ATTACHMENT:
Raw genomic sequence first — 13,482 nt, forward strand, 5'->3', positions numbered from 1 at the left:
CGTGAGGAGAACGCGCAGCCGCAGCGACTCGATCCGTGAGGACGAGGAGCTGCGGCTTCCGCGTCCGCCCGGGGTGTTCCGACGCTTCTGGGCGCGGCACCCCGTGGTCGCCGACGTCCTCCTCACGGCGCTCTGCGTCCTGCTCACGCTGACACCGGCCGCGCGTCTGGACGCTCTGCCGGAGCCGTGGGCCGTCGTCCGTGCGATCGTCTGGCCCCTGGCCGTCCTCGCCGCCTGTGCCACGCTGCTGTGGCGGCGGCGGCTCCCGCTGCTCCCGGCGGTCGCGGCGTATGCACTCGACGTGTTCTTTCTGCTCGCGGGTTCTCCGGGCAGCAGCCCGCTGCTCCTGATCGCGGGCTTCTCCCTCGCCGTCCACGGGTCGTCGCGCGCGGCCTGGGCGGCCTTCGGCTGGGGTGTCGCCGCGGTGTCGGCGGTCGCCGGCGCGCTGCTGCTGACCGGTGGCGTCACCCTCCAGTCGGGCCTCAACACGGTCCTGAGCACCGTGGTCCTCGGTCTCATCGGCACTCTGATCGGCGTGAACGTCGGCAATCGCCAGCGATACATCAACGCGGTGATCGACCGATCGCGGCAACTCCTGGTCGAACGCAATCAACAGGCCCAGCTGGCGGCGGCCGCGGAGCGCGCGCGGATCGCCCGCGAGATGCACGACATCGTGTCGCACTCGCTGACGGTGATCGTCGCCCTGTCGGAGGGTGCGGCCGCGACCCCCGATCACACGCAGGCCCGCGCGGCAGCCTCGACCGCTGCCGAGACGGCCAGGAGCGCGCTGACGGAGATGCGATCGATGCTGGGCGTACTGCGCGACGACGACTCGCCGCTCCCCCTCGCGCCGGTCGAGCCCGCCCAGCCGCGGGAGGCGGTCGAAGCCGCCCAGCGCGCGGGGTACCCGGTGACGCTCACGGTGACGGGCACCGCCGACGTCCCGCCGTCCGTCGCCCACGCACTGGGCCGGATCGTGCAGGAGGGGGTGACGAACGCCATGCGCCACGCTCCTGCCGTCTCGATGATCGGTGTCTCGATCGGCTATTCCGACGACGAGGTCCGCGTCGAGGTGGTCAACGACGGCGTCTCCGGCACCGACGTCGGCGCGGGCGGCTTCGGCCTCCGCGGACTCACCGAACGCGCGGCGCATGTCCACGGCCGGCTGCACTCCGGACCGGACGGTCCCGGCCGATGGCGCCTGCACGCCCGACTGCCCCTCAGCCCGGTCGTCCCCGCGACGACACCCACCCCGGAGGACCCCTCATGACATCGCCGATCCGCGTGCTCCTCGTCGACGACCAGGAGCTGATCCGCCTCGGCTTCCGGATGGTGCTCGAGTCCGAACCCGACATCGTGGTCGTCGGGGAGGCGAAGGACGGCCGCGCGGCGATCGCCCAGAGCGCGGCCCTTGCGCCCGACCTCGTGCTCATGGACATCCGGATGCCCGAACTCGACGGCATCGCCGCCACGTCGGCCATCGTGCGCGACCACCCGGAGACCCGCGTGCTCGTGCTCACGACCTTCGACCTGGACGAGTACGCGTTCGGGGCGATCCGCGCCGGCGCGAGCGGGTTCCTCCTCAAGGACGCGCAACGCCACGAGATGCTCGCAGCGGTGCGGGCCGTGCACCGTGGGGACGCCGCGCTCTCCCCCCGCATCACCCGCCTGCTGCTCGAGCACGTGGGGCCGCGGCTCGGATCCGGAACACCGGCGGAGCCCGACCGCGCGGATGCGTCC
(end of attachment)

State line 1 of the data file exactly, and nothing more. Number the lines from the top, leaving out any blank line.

Raw genomic sequence first — 13,482 nt, forward strand, 5'->3', positions numbered from 1 at the left: